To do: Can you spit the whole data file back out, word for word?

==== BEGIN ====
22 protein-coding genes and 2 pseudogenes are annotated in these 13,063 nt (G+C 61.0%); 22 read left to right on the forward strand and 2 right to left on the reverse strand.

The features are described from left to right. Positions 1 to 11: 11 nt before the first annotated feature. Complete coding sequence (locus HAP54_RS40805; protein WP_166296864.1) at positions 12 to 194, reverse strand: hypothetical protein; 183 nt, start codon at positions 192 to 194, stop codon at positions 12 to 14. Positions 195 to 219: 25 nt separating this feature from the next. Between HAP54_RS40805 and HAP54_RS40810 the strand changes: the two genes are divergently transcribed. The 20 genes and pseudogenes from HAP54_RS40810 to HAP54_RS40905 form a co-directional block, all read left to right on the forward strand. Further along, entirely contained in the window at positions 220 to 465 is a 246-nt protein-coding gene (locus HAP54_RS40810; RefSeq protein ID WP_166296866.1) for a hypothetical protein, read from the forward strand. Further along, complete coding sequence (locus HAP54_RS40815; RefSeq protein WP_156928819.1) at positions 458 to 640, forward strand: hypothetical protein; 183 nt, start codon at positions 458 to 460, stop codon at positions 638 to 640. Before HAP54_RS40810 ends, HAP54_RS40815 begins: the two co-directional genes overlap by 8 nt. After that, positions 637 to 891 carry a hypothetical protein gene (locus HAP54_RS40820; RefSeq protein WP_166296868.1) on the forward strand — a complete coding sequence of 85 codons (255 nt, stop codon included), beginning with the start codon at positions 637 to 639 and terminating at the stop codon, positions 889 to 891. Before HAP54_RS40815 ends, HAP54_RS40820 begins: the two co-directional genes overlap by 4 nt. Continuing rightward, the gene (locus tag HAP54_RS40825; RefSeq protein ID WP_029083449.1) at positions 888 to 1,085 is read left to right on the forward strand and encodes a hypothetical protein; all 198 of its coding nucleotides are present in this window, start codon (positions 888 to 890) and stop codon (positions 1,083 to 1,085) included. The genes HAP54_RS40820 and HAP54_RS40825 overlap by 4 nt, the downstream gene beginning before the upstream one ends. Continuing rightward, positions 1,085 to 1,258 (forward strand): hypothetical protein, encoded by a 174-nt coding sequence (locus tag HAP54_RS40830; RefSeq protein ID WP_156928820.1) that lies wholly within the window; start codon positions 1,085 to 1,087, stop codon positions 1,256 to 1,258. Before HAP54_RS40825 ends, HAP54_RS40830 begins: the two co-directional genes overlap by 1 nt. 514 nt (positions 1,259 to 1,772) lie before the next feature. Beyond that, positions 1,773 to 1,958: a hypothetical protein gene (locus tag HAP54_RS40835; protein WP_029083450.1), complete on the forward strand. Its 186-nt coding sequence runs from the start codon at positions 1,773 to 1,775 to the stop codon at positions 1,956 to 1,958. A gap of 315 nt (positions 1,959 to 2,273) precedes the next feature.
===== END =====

22 protein-coding genes and 2 pseudogenes are annotated in these 13,063 nt (G+C 61.0%); 22 read left to right on the forward strand and 2 right to left on the reverse strand.

The features are described from left to right. Positions 1 to 11: 11 nt before the first annotated feature. Complete coding sequence (locus HAP54_RS40805; protein WP_166296864.1) at positions 12 to 194, reverse strand: hypothetical protein; 183 nt, start codon at positions 192 to 194, stop codon at positions 12 to 14. Positions 195 to 219: 25 nt separating this feature from the next. Between HAP54_RS40805 and HAP54_RS40810 the strand changes: the two genes are divergently transcribed. The 20 genes and pseudogenes from HAP54_RS40810 to HAP54_RS40905 form a co-directional block, all read left to right on the forward strand. Further along, entirely contained in the window at positions 220 to 465 is a 246-nt protein-coding gene (locus HAP54_RS40810; RefSeq protein ID WP_166296866.1) for a hypothetical protein, read from the forward strand. Further along, complete coding sequence (locus HAP54_RS40815; RefSeq protein WP_156928819.1) at positions 458 to 640, forward strand: hypothetical protein; 183 nt, start codon at positions 458 to 460, stop codon at positions 638 to 640. Before HAP54_RS40810 ends, HAP54_RS40815 begins: the two co-directional genes overlap by 8 nt. After that, positions 637 to 891 carry a hypothetical protein gene (locus HAP54_RS40820; RefSeq protein WP_166296868.1) on the forward strand — a complete coding sequence of 85 codons (255 nt, stop codon included), beginning with the start codon at positions 637 to 639 and terminating at the stop codon, positions 889 to 891. Before HAP54_RS40815 ends, HAP54_RS40820 begins: the two co-directional genes overlap by 4 nt. Continuing rightward, the gene (locus tag HAP54_RS40825; RefSeq protein ID WP_029083449.1) at positions 888 to 1,085 is read left to right on the forward strand and encodes a hypothetical protein; all 198 of its coding nucleotides are present in this window, start codon (positions 888 to 890) and stop codon (positions 1,083 to 1,085) included. The genes HAP54_RS40820 and HAP54_RS40825 overlap by 4 nt, the downstream gene beginning before the upstream one ends. Continuing rightward, positions 1,085 to 1,258 (forward strand): hypothetical protein, encoded by a 174-nt coding sequence (locus tag HAP54_RS40830; RefSeq protein ID WP_156928820.1) that lies wholly within the window; start codon positions 1,085 to 1,087, stop codon positions 1,256 to 1,258. Before HAP54_RS40825 ends, HAP54_RS40830 begins: the two co-directional genes overlap by 1 nt. 514 nt (positions 1,259 to 1,772) lie before the next feature. Beyond that, positions 1,773 to 1,958: a hypothetical protein gene (locus tag HAP54_RS40835; protein WP_029083450.1), complete on the forward strand. Its 186-nt coding sequence runs from the start codon at positions 1,773 to 1,775 to the stop codon at positions 1,956 to 1,958. A gap of 315 nt (positions 1,959 to 2,273) precedes the next feature.